Hmmm. Good question. Certainly the algorithms behind automatic trading are horrendously complex, and if you had enough capital you might be able to start things swinging about in a fairly chaotic manner. Mind you, the amount of capital required would be vast, and you’d need to be able to predict how the other players in the market (including the regulators) would react, so it’s edging towards “writer’s fantasy” territory. Then again, I might be saying that to put everyone off the scent while my secret fund gets down to business...


There were a couple of things that seemed to mark a change in direction from the previous stories - one being Tom left to muddle his way through on his own more than usual. I was a little disappointed to see less of Dorothy. Was she always intended to sit this one out, or did the plot just develop that way? 

Interesting question. This is going to sound a bit weird, but stick with me here. One of the continual problems that the modern writer has is how to dispose of the hero’s mobile phone. You’ll notice that Tom is pretty good at either smashing his phone up, having it taken away from him or ending up somewhere with no signal. From a purely technical point of view, Dorothy’s presence has a similar effect on the plot, in that she is WAY better at problem solving than Tom. So if we want life to get as challenging as possible for Tom, we need to sideline Dorothy at least for some of the story. So in The Truth About Archie and Pye, she doesn’t arrive until page 100. In A Question of Trust, she doesn’t actually appear properly until page 220. She is there for most of the time in The Riddle of the Fractal Monks, but even then she is missing for quite a while during the sequence with the alpacas. So it’s not unprecedented for Dorothy to be absent for much of Bad Day in Minsk, although - without wishing to give too much away - their rift is a little bit more significant this time. I feel quite bad for spoiling a lovely relationship like this, but that’s what writers do, I’m afraid.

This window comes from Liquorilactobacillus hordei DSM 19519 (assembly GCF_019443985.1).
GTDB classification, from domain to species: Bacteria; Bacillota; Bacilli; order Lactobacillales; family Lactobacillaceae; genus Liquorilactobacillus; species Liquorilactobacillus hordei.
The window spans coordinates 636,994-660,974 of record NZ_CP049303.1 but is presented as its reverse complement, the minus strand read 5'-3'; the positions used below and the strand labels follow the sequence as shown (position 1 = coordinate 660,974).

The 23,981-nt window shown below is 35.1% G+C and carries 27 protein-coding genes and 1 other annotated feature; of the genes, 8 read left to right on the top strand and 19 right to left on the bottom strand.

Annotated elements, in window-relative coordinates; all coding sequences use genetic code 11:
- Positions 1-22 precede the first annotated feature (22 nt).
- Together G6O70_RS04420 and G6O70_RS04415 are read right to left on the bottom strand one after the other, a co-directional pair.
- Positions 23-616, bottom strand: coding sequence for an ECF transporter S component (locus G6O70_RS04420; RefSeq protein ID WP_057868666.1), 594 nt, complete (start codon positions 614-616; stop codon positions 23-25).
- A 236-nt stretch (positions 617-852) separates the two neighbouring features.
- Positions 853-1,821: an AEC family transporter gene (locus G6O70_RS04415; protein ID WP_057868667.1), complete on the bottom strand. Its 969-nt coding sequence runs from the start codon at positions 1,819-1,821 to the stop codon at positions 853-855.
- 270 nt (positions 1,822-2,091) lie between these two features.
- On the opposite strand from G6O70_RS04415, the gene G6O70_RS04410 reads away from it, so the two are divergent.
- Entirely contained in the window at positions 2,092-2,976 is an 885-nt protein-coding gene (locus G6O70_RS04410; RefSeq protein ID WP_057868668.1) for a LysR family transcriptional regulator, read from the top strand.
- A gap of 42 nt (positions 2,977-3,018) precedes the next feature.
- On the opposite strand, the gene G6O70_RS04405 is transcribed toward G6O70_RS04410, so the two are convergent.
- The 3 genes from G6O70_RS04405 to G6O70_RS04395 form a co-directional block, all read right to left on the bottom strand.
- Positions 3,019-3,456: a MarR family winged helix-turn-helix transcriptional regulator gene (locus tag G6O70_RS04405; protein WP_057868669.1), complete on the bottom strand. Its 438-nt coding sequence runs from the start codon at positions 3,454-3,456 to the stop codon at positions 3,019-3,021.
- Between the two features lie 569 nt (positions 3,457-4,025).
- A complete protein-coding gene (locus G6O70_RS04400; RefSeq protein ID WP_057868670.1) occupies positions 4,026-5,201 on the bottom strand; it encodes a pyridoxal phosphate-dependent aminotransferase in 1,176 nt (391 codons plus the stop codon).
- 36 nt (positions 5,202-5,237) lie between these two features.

And, related to that question, do you believe in planning every move of your hero and villains in advance, or just throwing Tom in at the deep end and seeing what happens?


I’m very much a pantser rather than a plotter. My approach to planning a book is to chuck a load of stuff up in the air, see where it lands and then try to work out how they connect. The amazing thing is how often things just pop up that afterwards seem completely planned. There was one thing that happened this time which I can’t mention for fear of spoilers that I’d done subconsciously and turned out to be hugely significant.



What's next for you (and Tom)? Are there more Mathematical Mysteries on the way, or something entirely new?

I’ve certainly got ideas for further Mathematical Mysteries, but I’m overdue for a chat with my publishers to see what they think! I’ve also had an idea for a proper airport blockbuster psychological thriller, although I doubt if that will ever see the light of day. It does have an excellent title though, which is always promising.

BAD DAY IN MINSK out now: www.vavasorology.com

If this interview or my review of Bad Day in Minsk have intrigued you, more can be found out at  www.jonathanpinnock.com



Jonathan has also asked me to mention his new podcast, It’s Lit But Is It Funny?, where he and his guests take a critical look at one of the most neglected genres in literature: the funny book. So far they’ve covered Lucky Jim, 1066 And All That, Heartburn, Cold Comfort Farm and Emotionally Weird. There’s more information, along with buttons to enable you to subscribe here [link: https://www.jonathanpinnock.com/podcast/].

No comments:

Post a comment